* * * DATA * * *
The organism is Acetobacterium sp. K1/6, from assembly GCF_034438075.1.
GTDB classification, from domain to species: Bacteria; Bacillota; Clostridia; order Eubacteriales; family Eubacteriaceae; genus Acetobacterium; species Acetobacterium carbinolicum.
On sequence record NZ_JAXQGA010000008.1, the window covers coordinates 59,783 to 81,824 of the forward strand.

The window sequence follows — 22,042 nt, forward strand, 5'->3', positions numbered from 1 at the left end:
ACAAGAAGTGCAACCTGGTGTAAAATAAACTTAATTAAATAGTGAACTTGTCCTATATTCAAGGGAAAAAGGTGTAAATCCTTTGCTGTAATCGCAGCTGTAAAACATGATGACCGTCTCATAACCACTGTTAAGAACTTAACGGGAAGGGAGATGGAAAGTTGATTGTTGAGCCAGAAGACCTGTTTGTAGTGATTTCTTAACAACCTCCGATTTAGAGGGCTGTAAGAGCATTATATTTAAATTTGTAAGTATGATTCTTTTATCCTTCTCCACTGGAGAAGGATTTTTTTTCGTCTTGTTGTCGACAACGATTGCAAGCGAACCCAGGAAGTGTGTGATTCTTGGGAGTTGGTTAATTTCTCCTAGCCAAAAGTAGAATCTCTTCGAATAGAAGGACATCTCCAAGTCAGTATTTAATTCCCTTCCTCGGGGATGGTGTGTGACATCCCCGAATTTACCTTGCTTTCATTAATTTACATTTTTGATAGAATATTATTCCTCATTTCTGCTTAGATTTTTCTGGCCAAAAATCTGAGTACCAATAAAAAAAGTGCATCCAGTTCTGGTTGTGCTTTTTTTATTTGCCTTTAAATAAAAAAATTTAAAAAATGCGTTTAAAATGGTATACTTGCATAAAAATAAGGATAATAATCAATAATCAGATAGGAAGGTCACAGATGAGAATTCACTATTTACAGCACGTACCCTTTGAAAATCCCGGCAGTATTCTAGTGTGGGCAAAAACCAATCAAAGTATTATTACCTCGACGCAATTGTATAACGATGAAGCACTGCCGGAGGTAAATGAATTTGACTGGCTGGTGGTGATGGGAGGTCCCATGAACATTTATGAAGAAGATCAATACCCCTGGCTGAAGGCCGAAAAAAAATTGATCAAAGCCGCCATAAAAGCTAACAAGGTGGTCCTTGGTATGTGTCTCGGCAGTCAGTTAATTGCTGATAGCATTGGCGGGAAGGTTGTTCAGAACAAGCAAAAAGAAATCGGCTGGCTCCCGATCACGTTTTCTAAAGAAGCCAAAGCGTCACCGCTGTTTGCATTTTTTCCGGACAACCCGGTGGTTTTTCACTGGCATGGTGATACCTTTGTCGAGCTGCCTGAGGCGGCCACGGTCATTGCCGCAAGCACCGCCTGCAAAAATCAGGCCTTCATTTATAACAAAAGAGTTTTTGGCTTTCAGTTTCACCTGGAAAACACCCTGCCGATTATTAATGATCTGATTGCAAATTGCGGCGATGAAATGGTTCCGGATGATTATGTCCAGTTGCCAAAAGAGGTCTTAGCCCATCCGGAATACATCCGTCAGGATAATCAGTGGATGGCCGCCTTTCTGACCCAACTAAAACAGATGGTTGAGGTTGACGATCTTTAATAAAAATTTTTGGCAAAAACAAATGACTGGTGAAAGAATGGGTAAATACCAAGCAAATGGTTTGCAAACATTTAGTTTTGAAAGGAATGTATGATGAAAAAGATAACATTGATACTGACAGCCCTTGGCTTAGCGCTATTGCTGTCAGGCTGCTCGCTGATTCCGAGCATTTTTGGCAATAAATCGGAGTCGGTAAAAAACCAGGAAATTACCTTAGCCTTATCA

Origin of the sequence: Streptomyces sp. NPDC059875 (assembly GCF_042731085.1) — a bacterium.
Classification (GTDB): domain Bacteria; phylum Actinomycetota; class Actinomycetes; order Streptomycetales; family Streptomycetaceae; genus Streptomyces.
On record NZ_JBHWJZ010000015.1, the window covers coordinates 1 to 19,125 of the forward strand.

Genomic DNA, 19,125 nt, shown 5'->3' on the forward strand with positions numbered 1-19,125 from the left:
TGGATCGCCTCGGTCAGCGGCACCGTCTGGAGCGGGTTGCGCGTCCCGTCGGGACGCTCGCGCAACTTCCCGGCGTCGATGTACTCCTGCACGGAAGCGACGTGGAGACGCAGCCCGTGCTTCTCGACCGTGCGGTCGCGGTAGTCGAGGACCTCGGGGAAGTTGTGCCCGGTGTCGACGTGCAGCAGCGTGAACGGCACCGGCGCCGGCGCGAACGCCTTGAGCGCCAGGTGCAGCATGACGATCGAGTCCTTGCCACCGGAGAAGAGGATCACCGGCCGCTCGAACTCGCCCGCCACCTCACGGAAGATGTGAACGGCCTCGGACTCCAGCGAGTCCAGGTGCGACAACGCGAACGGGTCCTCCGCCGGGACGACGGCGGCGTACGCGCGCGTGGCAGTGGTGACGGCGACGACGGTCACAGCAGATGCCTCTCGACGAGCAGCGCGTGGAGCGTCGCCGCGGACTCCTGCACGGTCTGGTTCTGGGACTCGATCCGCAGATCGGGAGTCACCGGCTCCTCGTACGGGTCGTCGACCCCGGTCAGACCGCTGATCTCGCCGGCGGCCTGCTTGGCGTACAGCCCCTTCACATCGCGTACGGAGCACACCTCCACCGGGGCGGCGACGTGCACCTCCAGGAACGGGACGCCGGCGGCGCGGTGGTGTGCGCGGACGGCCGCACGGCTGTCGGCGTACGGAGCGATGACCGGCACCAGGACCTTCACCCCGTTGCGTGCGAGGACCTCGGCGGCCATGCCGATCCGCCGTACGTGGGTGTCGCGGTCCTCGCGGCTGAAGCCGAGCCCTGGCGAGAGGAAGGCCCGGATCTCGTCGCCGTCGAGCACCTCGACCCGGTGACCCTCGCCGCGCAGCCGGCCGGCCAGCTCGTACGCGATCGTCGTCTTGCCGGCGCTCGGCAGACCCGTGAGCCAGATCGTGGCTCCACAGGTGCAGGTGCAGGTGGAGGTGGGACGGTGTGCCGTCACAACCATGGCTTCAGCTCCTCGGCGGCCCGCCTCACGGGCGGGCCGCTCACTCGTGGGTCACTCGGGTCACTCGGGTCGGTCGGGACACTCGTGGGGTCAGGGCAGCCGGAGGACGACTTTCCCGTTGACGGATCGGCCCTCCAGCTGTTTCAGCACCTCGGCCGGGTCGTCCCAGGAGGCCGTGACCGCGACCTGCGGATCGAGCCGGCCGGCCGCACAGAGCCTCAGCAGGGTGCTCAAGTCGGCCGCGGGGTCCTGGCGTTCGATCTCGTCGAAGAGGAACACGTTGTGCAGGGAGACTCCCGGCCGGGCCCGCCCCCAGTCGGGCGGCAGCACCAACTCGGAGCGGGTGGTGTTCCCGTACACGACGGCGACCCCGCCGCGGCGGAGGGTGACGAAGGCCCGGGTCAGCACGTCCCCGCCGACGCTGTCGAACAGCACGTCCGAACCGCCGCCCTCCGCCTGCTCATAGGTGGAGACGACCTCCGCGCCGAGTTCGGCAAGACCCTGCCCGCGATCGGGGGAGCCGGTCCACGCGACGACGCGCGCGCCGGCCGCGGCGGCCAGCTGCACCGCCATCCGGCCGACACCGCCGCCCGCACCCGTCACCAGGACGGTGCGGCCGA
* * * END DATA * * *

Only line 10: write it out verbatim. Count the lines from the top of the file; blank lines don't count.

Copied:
TGGATCGCCTCGGTCAGCGGCACCGTCTGGAGCGGGTTGCGCGTCCCGTCGGGACGCTCGCGCAACTTCCCGGCGTCGATGTACTCCTGCACGGAAGCGACGTGGAGACGCAGCCCGTGCTTCTCGACCGTGCGGTCGCGGTAGTCGAGGACCTCGGGGAAGTTGTGCCCGGTGTCGACGTGCAGCAGCGTGAACGGCACCGGCGCCGGCGCGAACGCCTTGAGCGCCAGGTGCAGCATGACGATCGAGTCCTTGCCACCGGAGAAGAGGATCACCGGCCGCTCGAACTCGCCCGCCACCTCACGGAAGATGTGAACGGCCTCGGACTCCAGCGAGTCCAGGTGCGACAACGCGAACGGGTCCTCCGCCGGGACGACGGCGGCGTACGCGCGCGTGGCAGTGGTGACGGCGACGACGGTCACAGCAGATGCCTCTCGACGAGCAGCGCGTGGAGCGTCGCCGCGGACTCCTGCACGGTCTGGTTCTGGGACTCGATCCGCAGATCGGGAGTCACCGGCTCCTCGTACGGGTCGTCGACCCCGGTCAGACCGCTGATCTCGCCGGCGGCCTGCTTGGCGTACAGCCCCTTCACATCGCGTACGGAGCACACCTCCACCGGGGCGGCGACGTGCACCTCCAGGAACGGGACGCCGGCGGCGCGGTGGTGTGCGCGGACGGCCGCACGGCTGTCGGCGTACGGAGCGATGACCGGCACCAGGACCTTCACCCCGTTGCGTGCGAGGACCTCGGCGGCCATGCCGATCCGCCGTACGTGGGTGTCGCGGTCCTCGCGGCTGAAGCCGAGCCCTGGCGAGAGGAAGGCCCGGATCTCGTCGCCGTCGAGCACCTCGACCCGGTGACCCTCGCCGCGCAGCCGGCCGGCCAGCTCGTACGCGATCGTCGTCTTGCCGGCGCTCGGCAGACCCGTGAGCCAGATCGTGGCTCCACAGGTGCAGGTGCAGGTGGAGGTGGGACGGTGTGCCGTCACAACCATGGCTTCAGCTCCTCGGCGGCCCGCCTCACGGGCGGGCCGCTCACTCGTGGGTCACTCGGGTCACTCGGGTCGGTCGGGACACTCGTGGGGTCAGGGCAGCCGGAGGACGACTTTCCCGTTGACGGATCGGCCCTCCAGCTGTTTCAGCACCTCGGCCGGGTCGTCCCAGGAGGCCGTGACCGCGACCTGCGGATCGAGCCGGCCGGCCGCACAGAGCCTCAGCAGGGTGCTCAAGTCGGCCGCGGGGTCCTGGCGTTCGATCTCGTCGAAGAGGAACACGTTGTGCAGGGAGACTCCCGGCCGGGCCCGCCCCCAGTCGGGCGGCAGCACCAACTCGGAGCGGGTGGTGTTCCCGTACACGACGGCGACCCCGCCGCGGCGGAGGGTGACGAAGGCCCGGGTCAGCACGTCCCCGCCGACGCTGTCGAACAGCACGTCCGAACCGCCGCCCTCCGCCTGCTCATAGGTGGAGACGACCTCCGCGCCGAGTTCGGCAAGACCCTGCCCGCGATCGGGGGAGCCGGTCCACGCGACGACGCGCGCGCCGGCCGCGGCGGCCAGCTGCACCGCCATCCGGCCGACACCGCCGCCCGCACCCGTCACCAGGACGGTGCGGCCGA